Researchers have recently discovered that very rare changes in a gene called VPS35 can cause Parkinson's, but we don't yet know how.
In this project, Dr Eva Kevei and her team at the University of Reading hope to use a worm model of Parkinson's to better understand how the VPS35 is linked to the loss of precious brain cells.
Targeting GBA in Parkinson’s
Changes in the GBA gene are an important risk factor for Parkinson’s and can significantly increase the risk of developing Parkinson's. Previous research has shown that these mutations lead to alpha-synuclein building up in brain cells. He also discovered that a drug called ambroxol may be able to help.
Now, Professor Anthony Schapira and his team at UCL plan to investigate whether ambroxol can slow the spread of the alpha synuclein protein in a mouse model of the condition. This information could help researchers design future clinical trials.
Understanding the Fbxo7 gene in Parkinson's
Current treatments only target the symptoms of Parkinson’s – they do not slow the loss of dopamine-producing cells. But Dr Heike from the University of Cambridge believes we now have the tools and opportunity to change this.
She has experience studying a gene that we now know plays a fundamental role in brain cell health – Fbxo7. Her research project into how this gene protects brain cells could give rise to future therapies that can slow or reverse the progression of the condition.
A blood test to measure LRRK2
Changes in the LRRK2 gene are one of the most common genetic risk factors for Parkinson's and can change the way cells behave.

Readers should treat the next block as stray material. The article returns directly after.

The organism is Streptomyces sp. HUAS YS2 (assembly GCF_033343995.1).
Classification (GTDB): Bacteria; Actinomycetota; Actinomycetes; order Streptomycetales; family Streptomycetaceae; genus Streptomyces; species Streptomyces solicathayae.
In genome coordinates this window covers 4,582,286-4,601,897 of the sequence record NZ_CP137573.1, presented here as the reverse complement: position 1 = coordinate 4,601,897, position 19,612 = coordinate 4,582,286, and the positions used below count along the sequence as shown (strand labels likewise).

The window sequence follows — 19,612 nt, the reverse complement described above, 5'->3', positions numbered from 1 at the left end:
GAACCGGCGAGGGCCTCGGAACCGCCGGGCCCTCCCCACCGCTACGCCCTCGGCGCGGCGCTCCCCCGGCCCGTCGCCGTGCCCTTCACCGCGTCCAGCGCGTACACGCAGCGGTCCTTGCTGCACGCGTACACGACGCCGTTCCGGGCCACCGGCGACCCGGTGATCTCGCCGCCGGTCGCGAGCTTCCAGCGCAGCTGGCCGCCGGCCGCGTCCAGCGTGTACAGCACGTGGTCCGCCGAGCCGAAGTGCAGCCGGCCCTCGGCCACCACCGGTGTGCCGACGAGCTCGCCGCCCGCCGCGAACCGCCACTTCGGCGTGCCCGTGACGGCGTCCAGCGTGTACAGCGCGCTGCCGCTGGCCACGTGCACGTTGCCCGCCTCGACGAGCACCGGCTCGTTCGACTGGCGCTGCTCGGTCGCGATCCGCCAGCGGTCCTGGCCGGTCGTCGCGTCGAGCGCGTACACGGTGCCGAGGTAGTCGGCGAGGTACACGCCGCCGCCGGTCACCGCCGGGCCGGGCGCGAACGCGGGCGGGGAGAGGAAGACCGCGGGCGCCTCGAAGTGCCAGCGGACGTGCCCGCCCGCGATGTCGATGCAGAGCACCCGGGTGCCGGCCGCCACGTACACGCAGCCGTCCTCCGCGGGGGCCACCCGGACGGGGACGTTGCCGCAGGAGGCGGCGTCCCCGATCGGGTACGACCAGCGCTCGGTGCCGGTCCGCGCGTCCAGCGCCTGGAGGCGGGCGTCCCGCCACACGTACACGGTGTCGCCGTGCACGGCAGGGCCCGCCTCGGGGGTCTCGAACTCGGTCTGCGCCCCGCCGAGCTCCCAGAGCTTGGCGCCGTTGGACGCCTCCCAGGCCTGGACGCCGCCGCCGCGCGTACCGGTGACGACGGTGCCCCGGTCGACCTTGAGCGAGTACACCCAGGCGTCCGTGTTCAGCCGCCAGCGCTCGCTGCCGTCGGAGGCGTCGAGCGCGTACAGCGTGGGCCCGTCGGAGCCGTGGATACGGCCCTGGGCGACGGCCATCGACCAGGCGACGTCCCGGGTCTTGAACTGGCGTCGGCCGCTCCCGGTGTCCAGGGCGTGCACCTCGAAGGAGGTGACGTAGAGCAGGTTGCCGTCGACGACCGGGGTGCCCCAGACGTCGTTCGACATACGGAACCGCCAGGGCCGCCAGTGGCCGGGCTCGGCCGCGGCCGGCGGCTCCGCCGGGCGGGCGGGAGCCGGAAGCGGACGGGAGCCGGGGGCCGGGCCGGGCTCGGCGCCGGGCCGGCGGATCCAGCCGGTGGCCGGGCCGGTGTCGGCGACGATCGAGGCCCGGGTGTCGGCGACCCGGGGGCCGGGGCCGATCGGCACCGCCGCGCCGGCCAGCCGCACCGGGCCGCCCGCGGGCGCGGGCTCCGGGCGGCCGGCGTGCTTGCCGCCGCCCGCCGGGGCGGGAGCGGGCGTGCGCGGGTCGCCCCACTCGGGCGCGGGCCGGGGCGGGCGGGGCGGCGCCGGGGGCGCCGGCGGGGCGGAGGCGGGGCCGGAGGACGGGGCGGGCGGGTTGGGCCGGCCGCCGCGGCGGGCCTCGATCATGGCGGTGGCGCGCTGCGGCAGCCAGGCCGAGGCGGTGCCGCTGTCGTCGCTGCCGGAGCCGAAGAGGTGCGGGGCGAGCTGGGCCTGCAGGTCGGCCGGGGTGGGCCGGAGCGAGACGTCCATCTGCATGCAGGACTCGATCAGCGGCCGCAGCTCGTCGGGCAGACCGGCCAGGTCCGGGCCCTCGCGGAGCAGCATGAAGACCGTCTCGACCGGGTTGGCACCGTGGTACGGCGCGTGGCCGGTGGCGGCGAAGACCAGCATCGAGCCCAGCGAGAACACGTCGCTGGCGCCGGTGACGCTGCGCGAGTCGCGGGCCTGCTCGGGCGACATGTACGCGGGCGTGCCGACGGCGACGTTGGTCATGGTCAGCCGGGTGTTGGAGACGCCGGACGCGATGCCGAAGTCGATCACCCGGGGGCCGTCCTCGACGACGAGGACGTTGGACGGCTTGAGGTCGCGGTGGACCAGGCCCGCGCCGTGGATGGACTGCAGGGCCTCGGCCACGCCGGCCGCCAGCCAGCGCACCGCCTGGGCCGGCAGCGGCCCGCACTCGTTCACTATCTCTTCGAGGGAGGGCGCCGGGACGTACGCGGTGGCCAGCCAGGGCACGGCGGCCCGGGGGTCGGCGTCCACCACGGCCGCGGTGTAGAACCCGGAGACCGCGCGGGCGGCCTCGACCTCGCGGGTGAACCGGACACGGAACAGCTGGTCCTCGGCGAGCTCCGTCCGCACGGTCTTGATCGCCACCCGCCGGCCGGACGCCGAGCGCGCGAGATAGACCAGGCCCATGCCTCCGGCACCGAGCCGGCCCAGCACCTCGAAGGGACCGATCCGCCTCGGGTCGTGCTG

Dr Esther Sammler of the University of Dundee hopes that a simple blood test may be able to directly measure the activity of the LRRK2 pathway in blood samples from those with Parkinson's. Demonstrating that the test works could aid future research to test new treatments that target this pathway.
Understanding and predicting Parkinson’s progression
Professor Huw Morris, of University College London, is interested in finding out how people’s genetic makeup may influence the progression of Parkinson's. His team will combine clinical and genetic data from several large research studies to create the largest dataset of Parkinson's progression to date.
They also aim to predict progression on an individual level, using both clinical and genetic factors.
In 1989, Parkinson's UK funded research demonstrated that in the brain region affected by Parkinson's, the batteries of the cells - called mitochondria - were malfunctioning. Since then, researchers have been interested in understanding how changes in mitochondria affect energy production and contribute to brain cell death.
Can we protect neurons against mitochondrial dysfunction?
Using brain tissue, brain cells grown in the lab and mice with Parkinson's-like symptoms, Dr Amy Reeve of Newcastle University is testing a range of drugs known to interact with mitochondria. This could tell her if the drugs can protect brain cells against the problems caused by faulty mitochondria
Better drug screening: finding new uses for old drugs
Dr Heather Mortiboys, from the University of Sheffield, is identifying drugs with untapped potential for Parkinson’s that are already used in other conditions. She is looking to see if they can improve the function of mitochondria and lysosomes, and therefore slow or stop the loss of brain cells.
If Heather finds strong evidence that any of these drugs have promise, she plans to take them forward to be tested in clinical trials as quickly as possible.
Together, we’ll find a cure
We're committed to accelerating research to deliver groundbreaking new treatments. Our pioneering initiatives are tackling the critical roadblocks, and investing in big ideas that will speed up the process and deliver treatments to the people who need them, faster. But we can't do this without you.